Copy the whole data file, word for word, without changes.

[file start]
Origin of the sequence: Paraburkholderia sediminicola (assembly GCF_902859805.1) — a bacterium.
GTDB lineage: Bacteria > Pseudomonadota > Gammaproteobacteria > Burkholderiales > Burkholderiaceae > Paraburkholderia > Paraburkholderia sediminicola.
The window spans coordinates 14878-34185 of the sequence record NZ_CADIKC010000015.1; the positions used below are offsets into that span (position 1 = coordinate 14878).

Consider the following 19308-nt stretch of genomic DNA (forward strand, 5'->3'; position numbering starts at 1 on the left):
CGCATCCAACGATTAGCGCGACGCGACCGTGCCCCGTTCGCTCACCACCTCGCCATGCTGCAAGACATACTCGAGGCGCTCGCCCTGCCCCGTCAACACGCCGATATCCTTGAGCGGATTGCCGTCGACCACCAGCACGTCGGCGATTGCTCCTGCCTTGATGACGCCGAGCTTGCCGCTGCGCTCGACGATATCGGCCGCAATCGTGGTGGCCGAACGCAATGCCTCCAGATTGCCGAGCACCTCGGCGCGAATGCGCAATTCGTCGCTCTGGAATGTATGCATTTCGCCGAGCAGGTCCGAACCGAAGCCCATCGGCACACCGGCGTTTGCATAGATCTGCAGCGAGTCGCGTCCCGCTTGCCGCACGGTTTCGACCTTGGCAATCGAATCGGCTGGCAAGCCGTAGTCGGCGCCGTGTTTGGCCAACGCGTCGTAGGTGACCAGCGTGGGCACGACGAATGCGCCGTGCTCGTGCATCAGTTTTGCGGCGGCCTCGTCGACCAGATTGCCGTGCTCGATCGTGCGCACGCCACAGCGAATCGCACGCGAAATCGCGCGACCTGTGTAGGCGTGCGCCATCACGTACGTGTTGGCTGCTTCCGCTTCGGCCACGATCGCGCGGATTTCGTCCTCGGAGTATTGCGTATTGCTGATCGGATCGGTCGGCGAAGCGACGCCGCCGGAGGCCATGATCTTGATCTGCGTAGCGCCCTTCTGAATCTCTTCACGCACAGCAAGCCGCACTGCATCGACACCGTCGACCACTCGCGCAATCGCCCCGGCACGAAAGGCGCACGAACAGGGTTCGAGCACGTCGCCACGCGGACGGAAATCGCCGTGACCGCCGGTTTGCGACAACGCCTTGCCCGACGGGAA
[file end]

Origin of the sequence: Paraburkholderia sediminicola (assembly GCF_902859805.1) — a bacterium.
GTDB lineage: Bacteria > Pseudomonadota > Gammaproteobacteria > Burkholderiales > Burkholderiaceae > Paraburkholderia > Paraburkholderia sediminicola.
The window spans coordinates 14878-34185 of the sequence record NZ_CADIKC010000015.1; the positions used below are offsets into that span (position 1 = coordinate 14878).

Consider the following 19308-nt stretch of genomic DNA (forward strand, 5'->3'; position numbering starts at 1 on the left):
CGCATCCAACGATTAGCGCGACGCGACCGTGCCCCGTTCGCTCACCACCTCGCCATGCTGCAAGACATACTCGAGGCGCTCGCCCTGCCCCGTCAACACGCCGATATCCTTGAGCGGATTGCCGTCGACCACCAGCACGTCGGCGATTGCTCCTGCCTTGATGACGCCGAGCTTGCCGCTGCGCTCGACGATATCGGCCGCAATCGTGGTGGCCGAACGCAATGCCTCCAGATTGCCGAGCACCTCGGCGCGAATGCGCAATTCGTCGCTCTGGAATGTATGCATTTCGCCGAGCAGGTCCGAACCGAAGCCCATCGGCACACCGGCGTTTGCATAGATCTGCAGCGAGTCGCGTCCCGCTTGCCGCACGGTTTCGACCTTGGCAATCGAATCGGCTGGCAAGCCGTAGTCGGCGCCGTGTTTGGCCAACGCGTCGTAGGTGACCAGCGTGGGCACGACGAATGCGCCGTGCTCGTGCATCAGTTTTGCGGCGGCCTCGTCGACCAGATTGCCGTGCTCGATCGTGCGCACGCCACAGCGAATCGCACGCGAAATCGCGCGACCTGTGTAGGCGTGCGCCATCACGTACGTGTTGGCTGCTTCCGCTTCGGCCACGATCGCGCGGATTTCGTCCTCGGAGTATTGCGTATTGCTGATCGGATCGGTCGGCGAAGCGACGCCGCCGGAGGCCATGATCTTGATCTGCGTAGCGCCCTTCTGAATCTCTTCACGCACAGCAAGCCGCACTGCATCGACACCGTCGACCACTCGCGCAATCGCCCCGGCACGAAAGGCGCACGAACAGGGTTCGAGCACGTCGCCACGCGGACGGAAATCGCCGTGACCGCCGGTTTGCGACAACGCCTTGCCCGACGGGAA